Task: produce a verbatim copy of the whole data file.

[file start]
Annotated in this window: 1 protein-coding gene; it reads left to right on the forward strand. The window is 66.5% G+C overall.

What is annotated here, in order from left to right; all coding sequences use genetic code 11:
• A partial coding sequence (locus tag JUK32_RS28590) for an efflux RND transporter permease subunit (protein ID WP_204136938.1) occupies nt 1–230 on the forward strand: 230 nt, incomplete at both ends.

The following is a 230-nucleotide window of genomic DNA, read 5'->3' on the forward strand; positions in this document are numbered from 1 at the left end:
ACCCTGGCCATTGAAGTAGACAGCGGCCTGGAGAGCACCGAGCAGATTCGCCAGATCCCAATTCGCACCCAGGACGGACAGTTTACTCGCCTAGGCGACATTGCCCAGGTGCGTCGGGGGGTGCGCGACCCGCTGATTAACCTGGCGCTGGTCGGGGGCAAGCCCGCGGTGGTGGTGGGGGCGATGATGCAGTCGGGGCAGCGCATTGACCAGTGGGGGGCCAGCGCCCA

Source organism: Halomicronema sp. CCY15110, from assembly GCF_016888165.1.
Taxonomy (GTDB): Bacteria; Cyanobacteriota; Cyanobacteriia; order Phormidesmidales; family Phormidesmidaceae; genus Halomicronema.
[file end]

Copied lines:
Annotated in this window: 1 protein-coding gene; it reads left to right on the forward strand. The window is 66.5% G+C overall.

What is annotated here, in order from left to right; all coding sequences use genetic code 11:
• A partial coding sequence (locus tag JUK32_RS28590) for an efflux RND transporter permease subunit (protein ID WP_204136938.1) occupies nt 1–230 on the forward strand: 230 nt, incomplete at both ends.

The following is a 230-nucleotide window of genomic DNA, read 5'->3' on the forward strand; positions in this document are numbered from 1 at the left end:
ACCCTGGCCATTGAAGTAGACAGCGGCCTGGAGAGCACCGAGCAGATTCGCCAGATCCCAATTCGCACCCAGGACGGACAGTTTACTCGCCTAGGCGACATTGCCCAGGTGCGTCGGGGGGTGCGCGACCCGCTGATTAACCTGGCGCTGGTCGGGGGCAAGCCCGCGGTGGTGGTGGGGGCGATGATGCAGTCGGGGCAGCGCATTGACCAGTGGGGGGCCAGCGCCCA

Source organism: Halomicronema sp. CCY15110, from assembly GCF_016888165.1.
Taxonomy (GTDB): Bacteria; Cyanobacteriota; Cyanobacteriia; order Phormidesmidales; family Phormidesmidaceae; genus Halomicronema.